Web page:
Welcome to this special edition play-in round of Lent Madness 2016 as we mark International Lent Madness Day with purple trumpets blaring. Coincidentally, this monumental occasion coincides with Lent Madness Day at the Episcopal Church’s triennial General Convention in Salt Lake City.
Voting will run for 12 hours, from 9:00 am to 9:00 pm Eastern Time with both an online poll and an in-person voting opportunity at the Forward Movement booth on the Convention floor. The winner in this matchup of the Holy C’s will advance to the to-be-determined 2016 Lent Madness bracket. Stay tuned for the announcement of the full bracket on All Brackets Day, November 3rd. We suggest sitting at your computer and hitting “refresh” for the next four months in anticipation of the blessed event.
In honor of all the voting at General Convention, we thought (Hanging) Chad of Lichfield would be a worthy contender to face Clare of Assisi as the Church seeks Clare-ity in its discernment on the issues of the day.
So, friends, the fate of the initial entrant into Lent Madness 2016 rests in your capable voting (once!) hands. We will share the result sometime soon after the live and in-person polls close. Minions have been acquired to tally the results of the paper ballots in a secure, undisclosed location in the salt flats, which will then be added to the online count.
While you wait for the results, perhaps you’ll want to warm up with a cup of coffee from a Francis of Assisi 2015 Golden Halo Winner Coffee Mug or cool down with a pint of your favorite beverage from a Brigid of Kildare 2015 Silver Halo Winner Winner Pint Glass. You may also want to prepare for Lent Madness 2016 by liking us on Facebook or following us on Twitter.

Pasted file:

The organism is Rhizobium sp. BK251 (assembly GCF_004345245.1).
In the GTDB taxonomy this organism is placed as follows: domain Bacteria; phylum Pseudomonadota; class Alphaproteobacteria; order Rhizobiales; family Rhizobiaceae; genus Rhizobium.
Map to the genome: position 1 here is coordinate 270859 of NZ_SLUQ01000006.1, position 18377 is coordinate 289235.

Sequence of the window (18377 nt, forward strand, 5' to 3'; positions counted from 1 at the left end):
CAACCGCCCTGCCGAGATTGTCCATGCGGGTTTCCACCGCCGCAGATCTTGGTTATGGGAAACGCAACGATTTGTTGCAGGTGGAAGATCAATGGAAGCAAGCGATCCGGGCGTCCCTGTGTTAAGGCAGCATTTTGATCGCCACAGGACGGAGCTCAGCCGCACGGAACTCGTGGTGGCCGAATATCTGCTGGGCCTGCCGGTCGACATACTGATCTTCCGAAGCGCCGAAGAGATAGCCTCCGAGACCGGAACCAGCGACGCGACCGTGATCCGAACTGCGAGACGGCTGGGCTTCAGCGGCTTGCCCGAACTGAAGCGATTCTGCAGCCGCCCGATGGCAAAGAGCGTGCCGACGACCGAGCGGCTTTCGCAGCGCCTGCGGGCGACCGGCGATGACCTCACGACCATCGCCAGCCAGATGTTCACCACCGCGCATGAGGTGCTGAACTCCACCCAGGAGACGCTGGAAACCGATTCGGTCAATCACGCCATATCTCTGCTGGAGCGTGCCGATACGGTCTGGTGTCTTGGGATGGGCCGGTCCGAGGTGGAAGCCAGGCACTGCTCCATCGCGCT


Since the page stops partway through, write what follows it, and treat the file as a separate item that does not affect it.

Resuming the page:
Now, on to the most important vote of the week and a brief foretaste of the Madness that is to come!
Chad (634-672), a native of Northumbria, was one of four brothers who lived lives in service of the Church. Chad’s eldest brother, Cedd, was Abbot of a large monastery at Lastingham. Upon his brother’s death in 664, the abbacy passed to Chad. The Venerable Bede recounts that Chad was “a holy man, modest in his ways, learned in the Scriptures, and zealous in carrying out their teaching.”
Around the time he became Abbot of Lastingham, the Bishop of Northumbria died, setting in play a strange series of events in which Chad would ultimately become intricately involved. Oswiu, the King of Northumbria, chose Wilfrid, a Northumbrian noble, to become Bishop. However, due to an outbreak of the plague in England, Wilfrid found himself unable to find the three bishops necessary to ordain him; undeterred, he sailed for France to seek ordination.
Bede notes that during Wilfrid’s absence, the King of Northumbria became impatient with the vacancy and decided to take further action. Impressed by Chad’s holiness, the King appointed him to take Wilfrid’s place as Bishop of Northumbria. Chad encountered the same problems in tracking down bishops as Wilfrid did; ultimately, he traveled to Wessex, where he was irregularly ordained bishop by two British and one Welsh bishop – none of whom were recognized by Rome. Bede recounts that Chad diligently set himself to the work of administering his see.